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March 9, 2020

A benefit to students studying Russian at UVM is the annual visit from a delegation of citizens from Burlington’s sister city Yaroslavl, Russia. The partnership began in 1988 as a gesture of goodwill focused on building non-political, people-to-people connections between citizens of the two countries.

Each group of Yaroslavl visitors spends time on the UVM campus. For Lecturer Julia Katsnelson and her colleagues it’s an opportunity for students to practice their conversational Russian skills and learn about Russian culture.  

“This year we invited all of our students from first-year to seniors to host the group for lunch and show them around campus,” she said. “Meeting them also creates a really strong cultural connection. Students feel as though they have a new set of friends in Russia.”  

“I was pleasantly surprised that my Russian proficiency was advanced enough to be able to hold conversations with the guests on a wide range of topics, including life at UVM, sports, and cultural differences,” said Stepan Casey '21.

Yaroslavl is a city in central Russia located about 150 miles northeast of Moscow on the Volga River with a population of 650,000. Yaroslavl recently celebrated its 1000 year anniversary. 

The 2016 visit included theater professionals from Yaroslavl, who were delighted to attend the UVM theatre department performance of Anton Chekhov’s play The Seagull that spring.This year’s delegation included several specialists in sport and physical culture, and they timed their annual visit to coincide with the Lake Champlain Pond Hockey Classic, an annual outdoor hockey tournament held on the frozen lake. Many of the visitors are vigorous amateur hockey players, and wanted to represent their city.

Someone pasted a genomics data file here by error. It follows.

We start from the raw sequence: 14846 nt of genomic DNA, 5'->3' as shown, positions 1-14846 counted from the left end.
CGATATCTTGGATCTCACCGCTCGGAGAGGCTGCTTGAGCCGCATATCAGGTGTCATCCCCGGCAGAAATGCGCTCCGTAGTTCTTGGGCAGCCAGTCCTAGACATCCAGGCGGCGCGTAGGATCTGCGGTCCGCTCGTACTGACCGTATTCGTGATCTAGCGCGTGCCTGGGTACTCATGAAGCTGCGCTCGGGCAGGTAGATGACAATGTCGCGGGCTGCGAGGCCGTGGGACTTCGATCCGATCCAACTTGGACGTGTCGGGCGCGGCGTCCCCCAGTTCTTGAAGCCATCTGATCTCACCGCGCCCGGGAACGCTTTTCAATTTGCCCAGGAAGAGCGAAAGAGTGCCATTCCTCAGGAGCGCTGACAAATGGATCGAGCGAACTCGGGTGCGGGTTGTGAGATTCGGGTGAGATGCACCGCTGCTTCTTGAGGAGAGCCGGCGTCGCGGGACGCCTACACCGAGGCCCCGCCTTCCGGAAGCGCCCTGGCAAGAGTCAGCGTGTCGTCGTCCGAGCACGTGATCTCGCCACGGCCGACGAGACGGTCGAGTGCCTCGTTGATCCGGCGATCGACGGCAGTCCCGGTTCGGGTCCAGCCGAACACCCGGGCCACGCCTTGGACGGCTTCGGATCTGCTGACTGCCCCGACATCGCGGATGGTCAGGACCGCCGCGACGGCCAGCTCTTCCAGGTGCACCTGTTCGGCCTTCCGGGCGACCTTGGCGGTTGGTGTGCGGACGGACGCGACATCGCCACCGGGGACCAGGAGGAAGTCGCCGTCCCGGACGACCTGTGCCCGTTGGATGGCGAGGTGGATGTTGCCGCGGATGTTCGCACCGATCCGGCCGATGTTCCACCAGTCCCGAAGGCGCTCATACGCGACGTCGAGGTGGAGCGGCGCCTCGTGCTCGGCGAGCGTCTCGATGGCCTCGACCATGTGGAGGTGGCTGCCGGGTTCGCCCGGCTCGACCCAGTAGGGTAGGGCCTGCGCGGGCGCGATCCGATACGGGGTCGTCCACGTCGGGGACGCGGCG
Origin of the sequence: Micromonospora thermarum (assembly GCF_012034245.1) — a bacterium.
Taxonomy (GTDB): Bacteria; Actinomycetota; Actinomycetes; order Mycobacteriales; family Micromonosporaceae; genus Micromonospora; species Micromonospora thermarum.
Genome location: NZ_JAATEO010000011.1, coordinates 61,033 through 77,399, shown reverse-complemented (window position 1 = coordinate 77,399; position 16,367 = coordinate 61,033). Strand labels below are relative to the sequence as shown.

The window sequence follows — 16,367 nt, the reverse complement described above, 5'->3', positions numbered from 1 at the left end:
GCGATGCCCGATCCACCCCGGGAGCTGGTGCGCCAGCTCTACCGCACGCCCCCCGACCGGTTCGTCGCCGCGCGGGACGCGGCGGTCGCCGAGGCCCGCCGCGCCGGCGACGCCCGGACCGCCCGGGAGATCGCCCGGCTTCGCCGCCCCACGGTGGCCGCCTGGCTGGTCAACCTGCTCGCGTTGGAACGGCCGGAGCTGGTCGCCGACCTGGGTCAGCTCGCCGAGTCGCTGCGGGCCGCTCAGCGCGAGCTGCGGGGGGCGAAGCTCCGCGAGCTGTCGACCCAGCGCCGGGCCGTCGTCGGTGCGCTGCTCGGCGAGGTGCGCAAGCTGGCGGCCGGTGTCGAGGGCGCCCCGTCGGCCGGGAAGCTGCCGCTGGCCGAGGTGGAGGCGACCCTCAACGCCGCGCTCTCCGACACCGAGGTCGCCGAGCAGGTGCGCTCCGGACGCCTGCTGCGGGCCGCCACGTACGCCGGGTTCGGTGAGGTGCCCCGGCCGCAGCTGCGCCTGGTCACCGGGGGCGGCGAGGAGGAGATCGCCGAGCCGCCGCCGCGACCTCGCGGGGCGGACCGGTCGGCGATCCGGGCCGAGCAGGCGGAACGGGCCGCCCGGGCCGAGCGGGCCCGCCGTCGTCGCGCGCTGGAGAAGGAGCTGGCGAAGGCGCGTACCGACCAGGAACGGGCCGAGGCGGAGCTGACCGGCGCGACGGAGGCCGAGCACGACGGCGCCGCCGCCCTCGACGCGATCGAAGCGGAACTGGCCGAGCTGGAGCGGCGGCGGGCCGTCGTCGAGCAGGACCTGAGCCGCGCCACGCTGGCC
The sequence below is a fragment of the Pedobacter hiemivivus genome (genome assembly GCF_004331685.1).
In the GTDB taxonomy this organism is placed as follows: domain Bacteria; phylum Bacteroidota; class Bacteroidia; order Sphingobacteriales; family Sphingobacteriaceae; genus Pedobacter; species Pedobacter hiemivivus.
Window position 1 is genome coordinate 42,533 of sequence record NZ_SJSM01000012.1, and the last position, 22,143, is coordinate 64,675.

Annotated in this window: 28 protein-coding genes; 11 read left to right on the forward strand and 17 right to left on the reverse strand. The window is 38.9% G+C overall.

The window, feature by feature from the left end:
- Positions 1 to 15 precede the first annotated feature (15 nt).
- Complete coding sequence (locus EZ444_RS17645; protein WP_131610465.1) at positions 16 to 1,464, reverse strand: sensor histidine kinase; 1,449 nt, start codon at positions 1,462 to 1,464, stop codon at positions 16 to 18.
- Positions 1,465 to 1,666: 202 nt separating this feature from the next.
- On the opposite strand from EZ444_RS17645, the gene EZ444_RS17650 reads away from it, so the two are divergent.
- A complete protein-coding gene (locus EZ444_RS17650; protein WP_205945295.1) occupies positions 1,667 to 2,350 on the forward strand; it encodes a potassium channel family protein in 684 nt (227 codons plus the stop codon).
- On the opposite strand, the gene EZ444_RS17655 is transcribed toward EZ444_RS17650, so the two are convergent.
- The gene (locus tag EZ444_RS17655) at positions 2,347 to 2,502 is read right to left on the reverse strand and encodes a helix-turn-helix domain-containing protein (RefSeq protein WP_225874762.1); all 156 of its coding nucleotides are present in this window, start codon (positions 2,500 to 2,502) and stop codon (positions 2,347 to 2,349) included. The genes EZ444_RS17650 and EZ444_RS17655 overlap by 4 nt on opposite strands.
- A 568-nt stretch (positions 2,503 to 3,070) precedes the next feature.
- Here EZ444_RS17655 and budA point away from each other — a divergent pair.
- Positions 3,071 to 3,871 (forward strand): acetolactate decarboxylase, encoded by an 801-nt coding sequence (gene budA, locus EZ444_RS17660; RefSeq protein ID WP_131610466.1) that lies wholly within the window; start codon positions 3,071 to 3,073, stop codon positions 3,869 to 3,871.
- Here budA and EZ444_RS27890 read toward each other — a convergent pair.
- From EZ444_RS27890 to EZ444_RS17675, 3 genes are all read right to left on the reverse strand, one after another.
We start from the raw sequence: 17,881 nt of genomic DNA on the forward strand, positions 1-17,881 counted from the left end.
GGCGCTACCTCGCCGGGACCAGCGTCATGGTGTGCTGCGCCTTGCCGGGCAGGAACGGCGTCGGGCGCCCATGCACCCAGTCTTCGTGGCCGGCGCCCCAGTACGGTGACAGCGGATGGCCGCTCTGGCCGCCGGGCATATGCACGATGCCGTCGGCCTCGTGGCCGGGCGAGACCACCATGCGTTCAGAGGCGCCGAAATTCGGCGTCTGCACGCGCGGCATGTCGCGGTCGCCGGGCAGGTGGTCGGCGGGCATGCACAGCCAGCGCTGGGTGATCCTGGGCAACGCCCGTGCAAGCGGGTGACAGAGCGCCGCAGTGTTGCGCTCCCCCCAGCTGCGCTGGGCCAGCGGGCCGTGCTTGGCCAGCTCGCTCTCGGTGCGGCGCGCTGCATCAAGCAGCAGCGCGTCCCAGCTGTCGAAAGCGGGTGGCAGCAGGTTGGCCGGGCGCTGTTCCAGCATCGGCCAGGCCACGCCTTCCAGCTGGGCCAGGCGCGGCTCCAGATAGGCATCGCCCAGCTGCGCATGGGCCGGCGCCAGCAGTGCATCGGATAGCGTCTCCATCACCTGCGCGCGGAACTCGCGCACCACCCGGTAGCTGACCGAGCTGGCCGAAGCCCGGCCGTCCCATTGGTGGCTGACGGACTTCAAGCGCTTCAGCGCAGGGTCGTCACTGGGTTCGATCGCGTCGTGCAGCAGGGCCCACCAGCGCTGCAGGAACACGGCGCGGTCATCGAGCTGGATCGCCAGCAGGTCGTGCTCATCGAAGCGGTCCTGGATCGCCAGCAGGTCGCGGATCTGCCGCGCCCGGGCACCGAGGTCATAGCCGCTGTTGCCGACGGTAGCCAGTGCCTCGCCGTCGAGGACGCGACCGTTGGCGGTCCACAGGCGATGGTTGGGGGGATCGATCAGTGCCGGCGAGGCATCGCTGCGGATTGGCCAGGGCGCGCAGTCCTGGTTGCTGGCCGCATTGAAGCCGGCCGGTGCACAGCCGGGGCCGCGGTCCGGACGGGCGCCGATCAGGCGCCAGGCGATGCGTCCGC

The February tournament roughly coincided with the 40th anniversary of the 1980 Lake Placid Olympics, when the American hockey team won a memorable upset victory over the Soviets. The Yaroslavl players were greeted with good-natured cries of “The Russians are coming!” The team wore red jerseys with the image of a bear—the central figure on Yaroslavl’s official city emblem.

Yaroslavl State University and UVM have sponsored programs for graduate and undergraduate students in both countries. Over the years, 20 YSU students have earned MBA degrees at UVM. Currently, UVM Russian undergraduates have the opportunity to study abroad in Moscow and St. Petersburgh through the Council on International Educational Exchange (CIEE). Katsnelson hopes the close relationship between UVM and Yaroslavl can lead to a formal exchange program with YSU or another university there. 

“I know there have been preliminary discussions,” she said. “It’s at the exploration stage but it would love to build on the relationship.”

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